Guidelines

I am one member of a five person board. The opinions I express on this forum are mine only, and do not necessarily reflect the views or opinions of the Escambia County Staff, Administrators, Employees, or anyone else associated with Escambia County Florida. I am interested in establishing this blog as a means of additional transparency to the public, outreach to the community, and information dissemination to all who choose to look. Feedback is welcome, but because public participation is equally encouraged, appropriate language and decorum is mandatory.








Sunday, November 15, 2009

Education Reform Pressure +Economic Pressure = Upheaval of Status Quo in Public Education Nationwide

I could not agree more with this assessment of Barack Obama's Education Reform Agenda. The piece from CNN really captures my feeling on this subject. What an amazing time in America, a time for the people to finally wake up and take back our education system from the special interests and return to doing the right things for our kids! The financial crisis is the unintended ally in this revolution, so things are going to be tough; but as the saying goes, "necessity is the mother of invention"

The unprecedented financial upheaval that every state in our union is experiencing is testing the status quo in the public education industry.
States like Wisconsin are changing their laws to qualify for huge federal "race to the top" grants. States like Louisiana are creating new and exciting data models to trace teacher effectiveness back to schools that trained them and student achievement back to individual teachers. States like California are pushing ahead reform plans despite tremendous resistance from entrenched special interests and organized teacher's unions.

Some States, like Maryland, appear to be quite content to allow the special interests to keep them from putting in place the necessary reforms to compete for federal race to the top money. From the Baltimore Sun:

"The idea of using student data as a tool in evaluating teachers and principals is a sensitive subject for the union, said Dan Kaufman, the spokesman for the state's largest teachers union, the Maryland State Education Association. "There are still deep concerns from the union standpoint," he said."
I can't help but wonder what the parents of students in Baltimore's struggling schools must think about the inaction of their state's education department. What a tradgedy for them.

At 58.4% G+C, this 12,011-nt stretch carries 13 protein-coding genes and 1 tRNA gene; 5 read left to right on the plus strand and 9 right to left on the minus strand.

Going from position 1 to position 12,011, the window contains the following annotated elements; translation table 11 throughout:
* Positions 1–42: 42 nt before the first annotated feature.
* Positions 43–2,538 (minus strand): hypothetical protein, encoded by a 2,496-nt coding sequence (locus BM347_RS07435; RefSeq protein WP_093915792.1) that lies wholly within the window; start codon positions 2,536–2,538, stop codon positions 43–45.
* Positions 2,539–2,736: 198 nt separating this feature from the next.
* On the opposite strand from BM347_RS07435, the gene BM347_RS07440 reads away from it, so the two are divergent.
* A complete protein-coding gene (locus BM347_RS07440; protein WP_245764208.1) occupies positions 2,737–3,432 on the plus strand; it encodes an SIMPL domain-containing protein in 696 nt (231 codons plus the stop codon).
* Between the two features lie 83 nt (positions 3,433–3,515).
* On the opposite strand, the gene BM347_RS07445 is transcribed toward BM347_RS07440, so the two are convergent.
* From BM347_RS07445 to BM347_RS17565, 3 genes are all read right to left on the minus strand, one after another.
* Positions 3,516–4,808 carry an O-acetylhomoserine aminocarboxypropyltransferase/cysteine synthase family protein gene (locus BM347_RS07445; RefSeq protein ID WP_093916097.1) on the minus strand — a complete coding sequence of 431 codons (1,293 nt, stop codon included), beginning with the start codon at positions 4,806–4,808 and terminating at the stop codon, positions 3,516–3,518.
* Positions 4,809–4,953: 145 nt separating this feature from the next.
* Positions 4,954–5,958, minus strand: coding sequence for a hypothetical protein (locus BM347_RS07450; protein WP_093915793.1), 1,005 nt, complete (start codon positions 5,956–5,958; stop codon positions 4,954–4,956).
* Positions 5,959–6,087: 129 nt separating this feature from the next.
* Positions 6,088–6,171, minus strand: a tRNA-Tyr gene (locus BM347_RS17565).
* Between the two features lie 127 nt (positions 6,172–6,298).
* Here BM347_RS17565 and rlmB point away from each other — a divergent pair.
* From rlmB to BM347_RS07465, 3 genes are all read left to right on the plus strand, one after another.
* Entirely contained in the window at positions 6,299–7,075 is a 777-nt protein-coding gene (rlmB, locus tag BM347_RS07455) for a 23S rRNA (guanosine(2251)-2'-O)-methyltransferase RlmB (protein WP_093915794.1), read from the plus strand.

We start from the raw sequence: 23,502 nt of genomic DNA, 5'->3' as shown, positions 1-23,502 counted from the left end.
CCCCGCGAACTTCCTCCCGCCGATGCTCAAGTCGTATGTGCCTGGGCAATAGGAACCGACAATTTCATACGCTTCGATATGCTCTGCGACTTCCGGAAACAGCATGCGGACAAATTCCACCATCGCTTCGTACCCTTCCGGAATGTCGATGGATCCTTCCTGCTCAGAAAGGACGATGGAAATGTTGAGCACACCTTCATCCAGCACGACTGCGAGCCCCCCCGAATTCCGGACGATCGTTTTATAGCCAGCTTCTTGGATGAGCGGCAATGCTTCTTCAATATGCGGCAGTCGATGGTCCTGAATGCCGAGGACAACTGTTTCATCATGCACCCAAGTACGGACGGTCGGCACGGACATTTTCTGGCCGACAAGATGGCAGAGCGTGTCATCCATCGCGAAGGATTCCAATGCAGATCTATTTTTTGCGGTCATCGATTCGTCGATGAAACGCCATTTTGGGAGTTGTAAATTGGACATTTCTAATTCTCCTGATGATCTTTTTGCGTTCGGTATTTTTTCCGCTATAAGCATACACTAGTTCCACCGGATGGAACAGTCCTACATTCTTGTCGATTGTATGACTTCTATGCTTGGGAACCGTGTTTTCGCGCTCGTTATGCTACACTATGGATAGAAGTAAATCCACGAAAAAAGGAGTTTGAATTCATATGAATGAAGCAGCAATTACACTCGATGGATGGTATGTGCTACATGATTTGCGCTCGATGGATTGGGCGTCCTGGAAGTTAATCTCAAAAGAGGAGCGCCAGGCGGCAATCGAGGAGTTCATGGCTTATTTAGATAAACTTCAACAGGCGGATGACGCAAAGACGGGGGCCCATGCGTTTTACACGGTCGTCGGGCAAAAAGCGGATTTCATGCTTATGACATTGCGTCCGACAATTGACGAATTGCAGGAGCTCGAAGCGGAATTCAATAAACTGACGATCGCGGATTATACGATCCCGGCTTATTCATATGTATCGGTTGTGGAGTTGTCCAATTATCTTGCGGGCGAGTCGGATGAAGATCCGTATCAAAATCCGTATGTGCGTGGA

In Massachusetts, the reform movement is running head-on into the very powerful state teacher's union. The outcome of this collision is being watched very closely in that state. From Friday's Boston Globe:

"WE’RE ABOUT to see a crucial test on education reform. We’ll learn what’s truly important to the Massachusetts Legislature: offering families more choices, catalyzing educational innovation, and tackling underperforming schools - or placating the teachers unions..But the unions, whose principal mission is to protect their members rather than to improve education, are already taking aim at the legislation, mobilizing their troops with urgent e-mail alerts, replete with talking points for lobbying legislators. They are particularly concerned with protecting the jobs and bumping rights of teachers at poorly performing schools"

I do not know exactly what Florida is doing, but I'm certain Tallahassee will be competing for some of this Federal Money.

Many of the provisions of the race to the top guidelines are being met locally in Escambia County--we have charter schools that compete for students, we have merit pay being utilized to reward high performers, (MAP Plan-- currently being used in our charter schools, potentially to be re-implemented in all Escambia Schools for 2010-2011 if we have the will, wisdom, and spine to make it happen again), we utilize student achievement as one measure of our teacher evaluations (item #8 in ETAS), and we are in the midst of an historic turnaround of one of our lowest performing schools, Warrington Middle School.

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